It was “As the Years Pass by, the Hours Bend” as the sole inclusion from the latter, and while Lights Out cuts “Seven Seven,” “Hard Times Lovin'” and “The Suits, the Law and the Uniforms” represented the latest outing, and “Hisingen Blues,” “The Siren,” “Buying Truth” and finale “Uncomfortably Numb” the second album. A full set, maybe, an opening one nonetheless, and as much of an impact as the Gothenburg four-piece of guitarist/vocalist Joakim Nilsson guitarist Jonathan Ramm bassist Truls Mörck (who played guitar on the self-titled and is returned to the band handling low end) and drummer Axel Sjöberg have had on the course of European heavy rock — Sweden aboundsGraveyard (Photo by JJ Koczan) in ’70s riffing and much of it is Graveyard‘s fault — they stood almost in a horizontal line on stage with Clutch and Mastodon‘s gear behind them. For what it’s worth, from that opener’s position, they also put on the best show I’ve seen play and I’ve seen them four or five times now.

Their new album, yet untitled, is due in the fall, and the new song they played from it was called “Shunken.” A big question as regards their sound is whether they’ll stick to the tonal warmth of their output thus far or, à la their Nuclear Blast labelmates and countrymen in Witchcraft — whose roots also trace back to the mid-’90s nexus outfit Norrsken, whose demos and compilation tracks beg immediate reissue — if they’ll attempt to modernize their style, sacrificing aesthetic to center on songwriting. Hard to tell live, but “Shunken” had an evening’s worth of shuffle packed into its relatively brief course, so I’d say Graveyard‘s Graveyardery is alive and well at least as far as that song goes. Lights Out was a moodier offering, and “Hard Times Lovin'” brought that to bear on stage between “Buying Truth” and “The Suits, the Law and the Uniforms,” but Nilsson‘s growth as a vocalist was evident in how thoroughly and soulfully the material was nailed, and their set provided a reminder that one of the joys of watching them play is how much it seems at any moment like the songs are going to come flying apart and how tight the band shows itself to be when they never actuallyClutch (Photo by JJ Koczan) do and everyone comes back together on the next measure.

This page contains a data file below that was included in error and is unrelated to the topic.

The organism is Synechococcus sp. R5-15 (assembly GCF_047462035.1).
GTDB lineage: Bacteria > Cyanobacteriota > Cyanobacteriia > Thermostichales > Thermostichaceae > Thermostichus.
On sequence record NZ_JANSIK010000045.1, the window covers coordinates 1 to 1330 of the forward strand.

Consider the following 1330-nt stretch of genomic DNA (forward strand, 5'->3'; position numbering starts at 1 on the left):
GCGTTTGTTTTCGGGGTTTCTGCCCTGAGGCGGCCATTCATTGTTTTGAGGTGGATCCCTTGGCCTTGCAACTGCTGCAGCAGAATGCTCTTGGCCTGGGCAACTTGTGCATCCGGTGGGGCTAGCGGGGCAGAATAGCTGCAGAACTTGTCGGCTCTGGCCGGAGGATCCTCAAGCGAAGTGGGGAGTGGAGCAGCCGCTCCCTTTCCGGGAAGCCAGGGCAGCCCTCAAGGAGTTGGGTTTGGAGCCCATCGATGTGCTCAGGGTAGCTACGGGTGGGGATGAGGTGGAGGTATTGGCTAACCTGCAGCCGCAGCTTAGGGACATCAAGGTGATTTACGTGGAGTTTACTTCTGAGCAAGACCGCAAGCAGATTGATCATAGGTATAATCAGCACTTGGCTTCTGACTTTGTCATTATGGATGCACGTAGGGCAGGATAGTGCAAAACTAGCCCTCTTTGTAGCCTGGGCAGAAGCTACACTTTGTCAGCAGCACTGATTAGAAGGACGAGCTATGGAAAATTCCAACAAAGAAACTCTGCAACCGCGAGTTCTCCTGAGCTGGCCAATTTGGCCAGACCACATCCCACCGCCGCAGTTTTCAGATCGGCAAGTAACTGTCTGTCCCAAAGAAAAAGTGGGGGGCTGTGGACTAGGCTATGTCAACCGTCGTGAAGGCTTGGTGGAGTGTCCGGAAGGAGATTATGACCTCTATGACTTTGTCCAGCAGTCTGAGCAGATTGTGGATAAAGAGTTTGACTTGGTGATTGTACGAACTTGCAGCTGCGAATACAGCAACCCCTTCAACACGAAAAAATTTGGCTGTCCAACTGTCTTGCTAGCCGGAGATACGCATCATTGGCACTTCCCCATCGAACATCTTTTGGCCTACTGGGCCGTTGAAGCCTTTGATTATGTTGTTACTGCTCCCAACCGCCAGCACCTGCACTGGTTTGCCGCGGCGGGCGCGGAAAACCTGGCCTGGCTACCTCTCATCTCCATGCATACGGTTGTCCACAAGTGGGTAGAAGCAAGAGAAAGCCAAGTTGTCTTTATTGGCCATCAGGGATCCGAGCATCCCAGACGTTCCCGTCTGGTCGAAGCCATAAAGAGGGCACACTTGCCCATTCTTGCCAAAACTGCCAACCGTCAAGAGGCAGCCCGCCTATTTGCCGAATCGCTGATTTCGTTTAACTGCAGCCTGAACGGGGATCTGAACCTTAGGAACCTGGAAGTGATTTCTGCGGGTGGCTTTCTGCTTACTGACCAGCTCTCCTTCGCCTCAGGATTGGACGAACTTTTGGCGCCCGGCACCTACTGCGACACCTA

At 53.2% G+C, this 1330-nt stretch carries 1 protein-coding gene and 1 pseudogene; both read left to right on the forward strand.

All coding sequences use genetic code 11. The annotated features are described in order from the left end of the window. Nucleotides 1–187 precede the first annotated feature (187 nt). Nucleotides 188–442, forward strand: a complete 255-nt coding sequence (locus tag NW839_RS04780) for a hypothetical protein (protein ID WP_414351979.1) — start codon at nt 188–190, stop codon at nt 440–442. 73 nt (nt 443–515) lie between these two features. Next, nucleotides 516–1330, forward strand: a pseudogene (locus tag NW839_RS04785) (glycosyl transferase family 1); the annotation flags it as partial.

As I’m sure they have all along their time on tour, Graveyard won over the crowd at House of BluesClutch, on the other hand, had the room from the word go. They’ve also got a new record coming this fall, in September, specifically, and they’ve been brandying around new songs either from it or not for a while now, titles on YouTube clips like “ZZ,” “Energy Weapons,” “Motörhead,” “Sucker for the Witch,” and so on, popping up whether or not that’s how they’ll actually be titled when the recording hits. Their last outing, Earth Rocker (review here), was hands-down the best release of 2013, and the rock-solid, semper-professional four-piece of frontman Neil Fallon (interview here), guitarist Tim Sult (interview here), bassist Dan Maines (interview here) and drummer Jean-Paul Gaster (interview here) have obviously taken steps to ensure the follow-up arrives sooner than the four years it took for Earth Rocker to answer 2009’s Strange Cousins from the West.

Knowing a different member picks the setlist each night, I never see Clutch play that I don’t wonder whose choices they’re running through. I wouldn’t hazard a guess this time, but I’d like to send them a thank-you card for including “The Regulator,” a perennial favorite, and “Cypress Grove” from 2004’s Blast Tyrant, from which “The Clutch (Photo by JJ Koczan)Mob Goes Wild” and “Profits of Doom” were also aired, the latter coming late in the set prior to “The Wolfman Kindly Requests…” from Earth Rocker and a finale of “Electric Worry/One Eye Dollar” from 2007’s From Beale Street to Oblivion. New cut “Son of Virginia” seemed directly in bluesy conversation with both “Electric Worry” and even more so “The Regulator,” but emerged into a heavier push from its subdued, twang-laden bounce, Fallon less the preacher than he is at times but no less imperative in telling the crowd, “You gotta know your history/Son of Virginia,” in the chorus. A faster new song, titled “Monsters” according to the setlist, boasted Earth Rocker-style thrust and shout-outs to the Cyclops and other creatures out of mythology, very much in Clutch‘s wheelhouse.

Something of a surprise to think it had been more than a year since I last saw them play, that show in New Hampshire Fall 2013 following Fallon‘s back surgery — gotta know your history — but they were, as ever, engaged in the delivery of a sound quintessentially their own and seemingly unbreakable. They are among the finest and most enduring live acts of their generation, and I didn’t envy Mastodon having to follow them. That said, there was a point at which I couldn’t go more than two weeks without having to put on Clutch, and after not seeing them for so long, I wondered if the spell had been broken. Nope. Still very much a Clutch fan, as it turns out, and can’t wait to hear the new record, from which “Our Lady of Electric Light” was the third and final song to be aired, quieter and moodier even than “Son of Virginia,” but easing well into “D.C. Sound Mastodon (Photo by JJ Koczan)Attack” and its extended jam driven by Gaster‘s well-established percussive brilliance and unflinching funk.